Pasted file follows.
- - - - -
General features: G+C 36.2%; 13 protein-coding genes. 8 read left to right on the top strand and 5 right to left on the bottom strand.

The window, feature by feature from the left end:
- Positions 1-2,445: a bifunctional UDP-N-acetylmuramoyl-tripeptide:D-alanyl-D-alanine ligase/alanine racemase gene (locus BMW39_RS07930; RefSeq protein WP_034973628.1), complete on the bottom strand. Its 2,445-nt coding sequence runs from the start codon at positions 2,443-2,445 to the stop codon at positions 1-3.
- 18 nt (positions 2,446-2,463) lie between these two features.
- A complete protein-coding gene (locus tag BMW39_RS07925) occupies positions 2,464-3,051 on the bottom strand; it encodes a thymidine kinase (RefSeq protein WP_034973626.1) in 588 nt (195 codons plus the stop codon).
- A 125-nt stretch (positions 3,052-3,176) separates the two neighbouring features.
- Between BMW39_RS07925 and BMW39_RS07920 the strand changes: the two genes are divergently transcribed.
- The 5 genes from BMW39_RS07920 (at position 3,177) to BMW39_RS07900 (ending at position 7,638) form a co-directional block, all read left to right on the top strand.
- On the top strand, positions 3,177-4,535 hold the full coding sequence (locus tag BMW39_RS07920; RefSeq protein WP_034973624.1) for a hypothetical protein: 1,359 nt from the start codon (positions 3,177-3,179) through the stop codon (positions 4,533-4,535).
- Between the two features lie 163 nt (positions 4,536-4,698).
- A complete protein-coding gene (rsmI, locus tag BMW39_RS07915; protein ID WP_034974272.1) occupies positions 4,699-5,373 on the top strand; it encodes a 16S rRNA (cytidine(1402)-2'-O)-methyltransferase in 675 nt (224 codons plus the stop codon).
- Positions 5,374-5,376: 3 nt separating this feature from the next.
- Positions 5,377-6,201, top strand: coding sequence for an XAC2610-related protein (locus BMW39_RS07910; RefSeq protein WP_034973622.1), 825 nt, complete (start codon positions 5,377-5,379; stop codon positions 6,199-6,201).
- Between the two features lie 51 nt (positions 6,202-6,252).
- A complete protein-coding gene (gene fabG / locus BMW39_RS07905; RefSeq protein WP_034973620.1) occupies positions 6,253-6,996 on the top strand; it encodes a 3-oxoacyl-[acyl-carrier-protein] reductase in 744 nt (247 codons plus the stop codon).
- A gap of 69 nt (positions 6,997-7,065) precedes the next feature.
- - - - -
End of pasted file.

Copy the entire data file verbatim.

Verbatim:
General features: G+C 36.2%; 13 protein-coding genes. 8 read left to right on the top strand and 5 right to left on the bottom strand.

The window, feature by feature from the left end:
- Positions 1-2,445: a bifunctional UDP-N-acetylmuramoyl-tripeptide:D-alanyl-D-alanine ligase/alanine racemase gene (locus BMW39_RS07930; RefSeq protein WP_034973628.1), complete on the bottom strand. Its 2,445-nt coding sequence runs from the start codon at positions 2,443-2,445 to the stop codon at positions 1-3.
- 18 nt (positions 2,446-2,463) lie between these two features.
- A complete protein-coding gene (locus tag BMW39_RS07925) occupies positions 2,464-3,051 on the bottom strand; it encodes a thymidine kinase (RefSeq protein WP_034973626.1) in 588 nt (195 codons plus the stop codon).
- A 125-nt stretch (positions 3,052-3,176) separates the two neighbouring features.
- Between BMW39_RS07925 and BMW39_RS07920 the strand changes: the two genes are divergently transcribed.
- The 5 genes from BMW39_RS07920 (at position 3,177) to BMW39_RS07900 (ending at position 7,638) form a co-directional block, all read left to right on the top strand.
- On the top strand, positions 3,177-4,535 hold the full coding sequence (locus tag BMW39_RS07920; RefSeq protein WP_034973624.1) for a hypothetical protein: 1,359 nt from the start codon (positions 3,177-3,179) through the stop codon (positions 4,533-4,535).
- Between the two features lie 163 nt (positions 4,536-4,698).
- A complete protein-coding gene (rsmI, locus tag BMW39_RS07915; protein ID WP_034974272.1) occupies positions 4,699-5,373 on the top strand; it encodes a 16S rRNA (cytidine(1402)-2'-O)-methyltransferase in 675 nt (224 codons plus the stop codon).
- Positions 5,374-5,376: 3 nt separating this feature from the next.
- Positions 5,377-6,201, top strand: coding sequence for an XAC2610-related protein (locus BMW39_RS07910; RefSeq protein WP_034973622.1), 825 nt, complete (start codon positions 5,377-5,379; stop codon positions 6,199-6,201).
- Between the two features lie 51 nt (positions 6,202-6,252).
- A complete protein-coding gene (gene fabG / locus BMW39_RS07905; RefSeq protein WP_034973620.1) occupies positions 6,253-6,996 on the top strand; it encodes a 3-oxoacyl-[acyl-carrier-protein] reductase in 744 nt (247 codons plus the stop codon).
- A gap of 69 nt (positions 6,997-7,065) precedes the next feature.